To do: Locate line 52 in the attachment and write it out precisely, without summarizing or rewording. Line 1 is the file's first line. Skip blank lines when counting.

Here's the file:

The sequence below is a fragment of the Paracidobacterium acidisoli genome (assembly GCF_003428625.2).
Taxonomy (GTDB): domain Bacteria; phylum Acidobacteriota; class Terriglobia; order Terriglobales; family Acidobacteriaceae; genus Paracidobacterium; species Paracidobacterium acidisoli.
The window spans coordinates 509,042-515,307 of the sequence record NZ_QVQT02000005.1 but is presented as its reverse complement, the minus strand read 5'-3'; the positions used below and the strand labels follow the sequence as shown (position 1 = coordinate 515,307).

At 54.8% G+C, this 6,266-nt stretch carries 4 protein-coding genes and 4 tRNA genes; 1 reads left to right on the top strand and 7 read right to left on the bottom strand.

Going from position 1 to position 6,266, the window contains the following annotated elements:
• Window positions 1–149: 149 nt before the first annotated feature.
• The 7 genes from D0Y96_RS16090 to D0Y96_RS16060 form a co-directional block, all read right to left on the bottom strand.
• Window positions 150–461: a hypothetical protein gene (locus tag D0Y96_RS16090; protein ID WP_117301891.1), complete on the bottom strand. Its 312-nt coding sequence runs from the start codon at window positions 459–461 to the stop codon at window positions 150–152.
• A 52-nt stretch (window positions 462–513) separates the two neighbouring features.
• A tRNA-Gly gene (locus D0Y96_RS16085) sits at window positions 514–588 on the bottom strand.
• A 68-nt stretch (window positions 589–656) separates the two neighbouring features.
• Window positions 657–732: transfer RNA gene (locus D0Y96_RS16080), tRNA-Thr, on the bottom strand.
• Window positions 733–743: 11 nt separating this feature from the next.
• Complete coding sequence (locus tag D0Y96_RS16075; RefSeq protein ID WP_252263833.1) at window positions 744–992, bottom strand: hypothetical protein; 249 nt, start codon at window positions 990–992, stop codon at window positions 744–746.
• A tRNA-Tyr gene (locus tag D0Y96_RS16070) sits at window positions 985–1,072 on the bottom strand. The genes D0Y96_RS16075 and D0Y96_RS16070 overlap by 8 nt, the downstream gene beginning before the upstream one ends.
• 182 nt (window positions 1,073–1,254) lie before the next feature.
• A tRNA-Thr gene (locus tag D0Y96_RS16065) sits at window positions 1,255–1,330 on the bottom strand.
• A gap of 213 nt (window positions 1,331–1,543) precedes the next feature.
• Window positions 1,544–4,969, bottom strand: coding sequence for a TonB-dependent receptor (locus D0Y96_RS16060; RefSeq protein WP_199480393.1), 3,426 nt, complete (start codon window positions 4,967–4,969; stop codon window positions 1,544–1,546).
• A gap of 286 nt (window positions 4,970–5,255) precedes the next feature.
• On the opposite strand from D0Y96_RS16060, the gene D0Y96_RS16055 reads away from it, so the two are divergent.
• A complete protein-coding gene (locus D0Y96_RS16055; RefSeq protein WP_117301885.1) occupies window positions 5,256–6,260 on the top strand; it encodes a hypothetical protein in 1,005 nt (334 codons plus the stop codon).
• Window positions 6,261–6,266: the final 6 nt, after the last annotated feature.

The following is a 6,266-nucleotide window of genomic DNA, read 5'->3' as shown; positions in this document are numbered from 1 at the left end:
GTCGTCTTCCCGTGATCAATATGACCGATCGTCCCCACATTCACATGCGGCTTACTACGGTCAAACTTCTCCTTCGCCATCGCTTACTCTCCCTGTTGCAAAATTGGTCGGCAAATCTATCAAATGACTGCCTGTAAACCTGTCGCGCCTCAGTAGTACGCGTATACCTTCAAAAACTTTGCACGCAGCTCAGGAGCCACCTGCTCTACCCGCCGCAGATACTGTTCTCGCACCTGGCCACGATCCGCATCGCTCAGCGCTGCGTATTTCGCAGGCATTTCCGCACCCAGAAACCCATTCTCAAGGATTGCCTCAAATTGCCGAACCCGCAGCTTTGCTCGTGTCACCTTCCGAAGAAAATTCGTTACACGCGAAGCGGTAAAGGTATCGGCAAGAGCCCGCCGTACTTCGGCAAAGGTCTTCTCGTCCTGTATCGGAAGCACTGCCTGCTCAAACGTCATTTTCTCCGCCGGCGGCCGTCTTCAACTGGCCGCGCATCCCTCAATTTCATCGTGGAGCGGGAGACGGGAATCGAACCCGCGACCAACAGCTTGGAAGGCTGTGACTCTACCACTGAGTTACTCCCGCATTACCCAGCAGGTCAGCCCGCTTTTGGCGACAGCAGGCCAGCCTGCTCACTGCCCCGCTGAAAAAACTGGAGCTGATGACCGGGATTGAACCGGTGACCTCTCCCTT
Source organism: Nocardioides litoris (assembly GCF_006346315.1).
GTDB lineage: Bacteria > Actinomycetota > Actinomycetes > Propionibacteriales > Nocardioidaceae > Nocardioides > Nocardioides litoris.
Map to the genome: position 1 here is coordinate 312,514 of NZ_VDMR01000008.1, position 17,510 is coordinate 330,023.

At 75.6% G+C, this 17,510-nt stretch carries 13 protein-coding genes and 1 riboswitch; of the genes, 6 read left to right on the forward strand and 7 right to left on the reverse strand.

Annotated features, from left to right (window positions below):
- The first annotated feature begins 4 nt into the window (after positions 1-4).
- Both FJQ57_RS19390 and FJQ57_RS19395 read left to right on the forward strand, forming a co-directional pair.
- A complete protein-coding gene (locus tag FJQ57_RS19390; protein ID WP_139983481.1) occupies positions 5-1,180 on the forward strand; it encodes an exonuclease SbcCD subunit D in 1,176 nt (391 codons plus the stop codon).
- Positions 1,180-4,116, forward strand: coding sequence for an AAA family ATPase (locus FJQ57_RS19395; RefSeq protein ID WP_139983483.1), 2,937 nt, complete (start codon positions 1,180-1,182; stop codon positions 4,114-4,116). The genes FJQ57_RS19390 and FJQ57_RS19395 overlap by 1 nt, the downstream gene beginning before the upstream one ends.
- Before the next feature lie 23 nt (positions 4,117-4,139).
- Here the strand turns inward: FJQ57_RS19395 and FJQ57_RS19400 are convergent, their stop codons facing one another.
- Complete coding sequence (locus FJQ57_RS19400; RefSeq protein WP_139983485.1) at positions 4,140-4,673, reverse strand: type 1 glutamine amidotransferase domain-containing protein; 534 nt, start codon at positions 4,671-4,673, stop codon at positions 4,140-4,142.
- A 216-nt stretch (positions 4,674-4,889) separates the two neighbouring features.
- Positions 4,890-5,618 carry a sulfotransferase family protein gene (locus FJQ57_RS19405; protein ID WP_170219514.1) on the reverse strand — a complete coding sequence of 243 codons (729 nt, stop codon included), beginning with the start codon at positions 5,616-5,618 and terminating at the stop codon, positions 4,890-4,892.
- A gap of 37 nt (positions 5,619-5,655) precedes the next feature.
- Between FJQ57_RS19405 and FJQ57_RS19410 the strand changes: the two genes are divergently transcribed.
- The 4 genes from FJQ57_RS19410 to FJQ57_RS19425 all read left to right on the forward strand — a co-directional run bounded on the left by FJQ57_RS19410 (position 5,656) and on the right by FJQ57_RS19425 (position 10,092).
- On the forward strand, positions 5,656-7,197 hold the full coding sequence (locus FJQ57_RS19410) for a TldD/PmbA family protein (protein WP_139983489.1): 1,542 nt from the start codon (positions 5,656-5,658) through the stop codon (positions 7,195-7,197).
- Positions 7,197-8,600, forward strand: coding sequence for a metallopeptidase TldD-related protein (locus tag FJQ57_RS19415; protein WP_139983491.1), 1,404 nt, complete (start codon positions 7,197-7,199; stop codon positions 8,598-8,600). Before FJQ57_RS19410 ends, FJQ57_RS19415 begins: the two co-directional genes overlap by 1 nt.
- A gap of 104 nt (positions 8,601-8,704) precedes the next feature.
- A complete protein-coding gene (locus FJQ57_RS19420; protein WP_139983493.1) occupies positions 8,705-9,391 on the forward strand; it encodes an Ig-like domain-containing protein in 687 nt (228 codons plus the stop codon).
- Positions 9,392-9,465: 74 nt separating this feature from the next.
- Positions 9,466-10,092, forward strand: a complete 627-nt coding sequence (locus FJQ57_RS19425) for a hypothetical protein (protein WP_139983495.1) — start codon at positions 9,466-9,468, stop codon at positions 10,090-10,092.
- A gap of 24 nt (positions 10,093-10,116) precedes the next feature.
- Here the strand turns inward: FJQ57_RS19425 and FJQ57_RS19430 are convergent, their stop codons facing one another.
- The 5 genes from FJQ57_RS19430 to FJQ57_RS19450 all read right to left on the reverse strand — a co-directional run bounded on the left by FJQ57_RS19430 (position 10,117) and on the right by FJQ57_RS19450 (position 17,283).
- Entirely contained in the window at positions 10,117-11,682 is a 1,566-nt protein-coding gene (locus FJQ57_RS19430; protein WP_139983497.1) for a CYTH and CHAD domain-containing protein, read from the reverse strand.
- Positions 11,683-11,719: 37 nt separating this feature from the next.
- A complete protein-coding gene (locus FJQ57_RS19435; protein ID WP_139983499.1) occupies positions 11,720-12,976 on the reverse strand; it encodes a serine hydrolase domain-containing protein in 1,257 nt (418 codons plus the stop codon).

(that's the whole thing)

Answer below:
- Entirely contained in the window at positions 10,117-11,682 is a 1,566-nt protein-coding gene (locus FJQ57_RS19430; protein WP_139983497.1) for a CYTH and CHAD domain-containing protein, read from the reverse strand.